Have you ever heard of "patent trolls?" If not, you have probably heard them referred to as their other, less-scary-sounding names such as patent holding companies (PHC), patent assertion entities (PAE) or non-practicing entities (NPE). Nevertheless, let's continue the usage of their pejorative name: patent trolls.
We know - it sounds like some sort of freaky fairy-tale we're about to weave. But, unfortunately, these entities are real-life nuisances. According to law professor Dennis Crouch, a patent troll is a company or a person who "attempts to enforce patent rights against accused infringers far beyond the patent's actual value or contribution to the prior art."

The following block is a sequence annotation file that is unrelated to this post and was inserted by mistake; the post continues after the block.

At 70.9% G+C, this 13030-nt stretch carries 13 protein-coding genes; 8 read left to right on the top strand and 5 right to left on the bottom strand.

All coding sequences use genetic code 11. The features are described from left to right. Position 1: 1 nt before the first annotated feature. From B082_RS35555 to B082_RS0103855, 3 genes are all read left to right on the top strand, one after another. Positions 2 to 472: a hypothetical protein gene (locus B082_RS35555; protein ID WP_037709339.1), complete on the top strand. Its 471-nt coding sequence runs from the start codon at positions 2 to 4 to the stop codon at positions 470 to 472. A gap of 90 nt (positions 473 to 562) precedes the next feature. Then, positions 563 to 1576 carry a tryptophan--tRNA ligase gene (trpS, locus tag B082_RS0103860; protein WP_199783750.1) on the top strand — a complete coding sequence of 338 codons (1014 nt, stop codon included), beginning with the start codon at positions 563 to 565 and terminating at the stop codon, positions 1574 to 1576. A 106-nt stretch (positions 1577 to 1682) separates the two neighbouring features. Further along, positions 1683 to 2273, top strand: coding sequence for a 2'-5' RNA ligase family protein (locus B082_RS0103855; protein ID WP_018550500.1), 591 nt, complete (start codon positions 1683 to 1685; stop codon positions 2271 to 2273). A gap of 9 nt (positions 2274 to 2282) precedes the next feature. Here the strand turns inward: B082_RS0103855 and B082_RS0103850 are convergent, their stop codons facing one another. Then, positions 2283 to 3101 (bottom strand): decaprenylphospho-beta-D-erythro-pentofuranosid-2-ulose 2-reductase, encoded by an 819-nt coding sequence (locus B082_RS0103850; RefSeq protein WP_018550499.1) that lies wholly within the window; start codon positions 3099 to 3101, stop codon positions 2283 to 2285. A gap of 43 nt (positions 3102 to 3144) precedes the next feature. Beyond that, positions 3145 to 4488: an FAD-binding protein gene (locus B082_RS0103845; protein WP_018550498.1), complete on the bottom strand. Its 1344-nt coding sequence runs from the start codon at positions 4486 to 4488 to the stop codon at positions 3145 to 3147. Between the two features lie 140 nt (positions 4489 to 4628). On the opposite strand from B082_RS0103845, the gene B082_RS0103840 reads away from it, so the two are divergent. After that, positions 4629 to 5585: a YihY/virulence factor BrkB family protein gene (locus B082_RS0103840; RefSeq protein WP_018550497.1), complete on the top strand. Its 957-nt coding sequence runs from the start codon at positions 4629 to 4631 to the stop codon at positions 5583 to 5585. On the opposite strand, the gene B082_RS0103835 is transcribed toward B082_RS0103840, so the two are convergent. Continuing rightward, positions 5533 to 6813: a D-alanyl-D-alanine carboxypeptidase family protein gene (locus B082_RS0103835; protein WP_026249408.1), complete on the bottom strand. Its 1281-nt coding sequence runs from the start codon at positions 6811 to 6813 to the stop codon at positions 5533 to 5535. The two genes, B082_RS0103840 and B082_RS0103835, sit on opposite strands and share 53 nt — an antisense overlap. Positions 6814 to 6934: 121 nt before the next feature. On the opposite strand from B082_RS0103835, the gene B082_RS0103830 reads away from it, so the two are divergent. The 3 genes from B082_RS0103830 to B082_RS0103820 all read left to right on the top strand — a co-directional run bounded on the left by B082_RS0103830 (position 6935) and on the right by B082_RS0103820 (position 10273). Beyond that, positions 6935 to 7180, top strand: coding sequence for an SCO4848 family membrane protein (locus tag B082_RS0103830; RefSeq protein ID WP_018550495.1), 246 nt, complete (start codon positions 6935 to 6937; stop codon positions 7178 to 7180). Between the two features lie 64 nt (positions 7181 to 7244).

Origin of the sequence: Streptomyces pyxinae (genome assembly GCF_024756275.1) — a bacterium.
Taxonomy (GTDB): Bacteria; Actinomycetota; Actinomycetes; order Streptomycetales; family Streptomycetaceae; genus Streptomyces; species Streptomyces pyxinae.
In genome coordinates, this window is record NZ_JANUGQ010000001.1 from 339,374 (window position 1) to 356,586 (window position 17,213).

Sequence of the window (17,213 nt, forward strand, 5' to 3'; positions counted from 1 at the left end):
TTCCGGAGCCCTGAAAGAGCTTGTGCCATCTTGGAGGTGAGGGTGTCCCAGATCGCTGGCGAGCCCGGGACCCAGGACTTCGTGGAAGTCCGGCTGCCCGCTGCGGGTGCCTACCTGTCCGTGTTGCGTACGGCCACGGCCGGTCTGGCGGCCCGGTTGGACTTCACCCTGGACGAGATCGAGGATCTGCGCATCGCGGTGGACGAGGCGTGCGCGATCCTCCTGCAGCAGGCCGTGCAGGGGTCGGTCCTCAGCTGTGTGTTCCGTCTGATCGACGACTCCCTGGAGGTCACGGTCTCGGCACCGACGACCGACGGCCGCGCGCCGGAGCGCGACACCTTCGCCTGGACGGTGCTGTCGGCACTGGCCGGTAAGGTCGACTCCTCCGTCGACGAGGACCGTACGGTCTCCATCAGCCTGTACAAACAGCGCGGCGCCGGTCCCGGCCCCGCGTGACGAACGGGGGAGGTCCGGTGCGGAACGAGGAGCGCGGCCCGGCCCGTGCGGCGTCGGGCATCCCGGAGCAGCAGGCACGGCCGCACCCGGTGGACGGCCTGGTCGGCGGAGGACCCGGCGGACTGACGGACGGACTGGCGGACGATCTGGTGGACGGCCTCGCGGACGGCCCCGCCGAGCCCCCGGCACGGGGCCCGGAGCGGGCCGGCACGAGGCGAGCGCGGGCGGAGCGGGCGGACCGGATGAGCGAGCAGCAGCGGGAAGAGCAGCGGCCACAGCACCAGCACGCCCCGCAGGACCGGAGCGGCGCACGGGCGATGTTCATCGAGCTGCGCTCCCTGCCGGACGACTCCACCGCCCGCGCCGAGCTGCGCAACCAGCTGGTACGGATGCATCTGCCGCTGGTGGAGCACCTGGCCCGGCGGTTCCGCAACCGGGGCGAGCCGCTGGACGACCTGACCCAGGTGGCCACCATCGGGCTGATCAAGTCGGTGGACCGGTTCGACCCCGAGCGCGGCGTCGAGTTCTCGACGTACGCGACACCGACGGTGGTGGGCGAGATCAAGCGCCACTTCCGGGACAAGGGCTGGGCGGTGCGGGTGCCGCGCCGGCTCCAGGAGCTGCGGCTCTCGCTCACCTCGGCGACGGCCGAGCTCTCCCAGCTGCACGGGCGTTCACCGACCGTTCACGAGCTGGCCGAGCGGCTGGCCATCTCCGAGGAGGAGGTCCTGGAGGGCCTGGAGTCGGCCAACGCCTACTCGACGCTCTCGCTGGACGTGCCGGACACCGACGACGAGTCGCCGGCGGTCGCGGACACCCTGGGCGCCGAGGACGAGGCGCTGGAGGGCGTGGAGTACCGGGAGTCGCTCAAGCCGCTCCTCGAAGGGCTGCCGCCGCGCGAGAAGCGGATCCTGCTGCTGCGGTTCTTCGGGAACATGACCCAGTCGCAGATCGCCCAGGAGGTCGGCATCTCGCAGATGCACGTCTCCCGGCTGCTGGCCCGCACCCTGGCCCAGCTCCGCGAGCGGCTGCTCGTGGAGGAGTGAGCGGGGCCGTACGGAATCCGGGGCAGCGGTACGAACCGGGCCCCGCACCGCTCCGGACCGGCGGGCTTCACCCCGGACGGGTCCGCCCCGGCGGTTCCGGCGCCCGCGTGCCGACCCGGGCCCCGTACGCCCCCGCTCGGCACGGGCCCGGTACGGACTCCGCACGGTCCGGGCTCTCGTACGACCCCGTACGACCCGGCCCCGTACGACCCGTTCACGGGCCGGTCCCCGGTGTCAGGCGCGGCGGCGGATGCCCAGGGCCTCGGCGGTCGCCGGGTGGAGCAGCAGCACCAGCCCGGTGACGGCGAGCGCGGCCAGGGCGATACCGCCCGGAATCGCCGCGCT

Patent trolls have existed for as long as patents have existed, but the term patent troll originates from an educational video released to corporations in the early 1990s. It is a derogatory term used to describe people or companies that attempt to enforce patent rights against accused “infringers” far beyond the patent’s actual value or purpose.
Patent Troll Explained: How They Operate
They don't make anything. They don't supply anything. Patent trolls simply buy up patent rights on existing or latent patents (which are usually vague or ambiguous), scour the world looking for people or companies who supposedly infringe on the patents they have acquired the rights to, and then (a) attempt to extract license fees and (b) sue for patent infringement upon their refusal to pay those fees.
In today’s modern era and in reference to patent infringement, the term patent troll is used to describe when a person or business takes any of the following actions: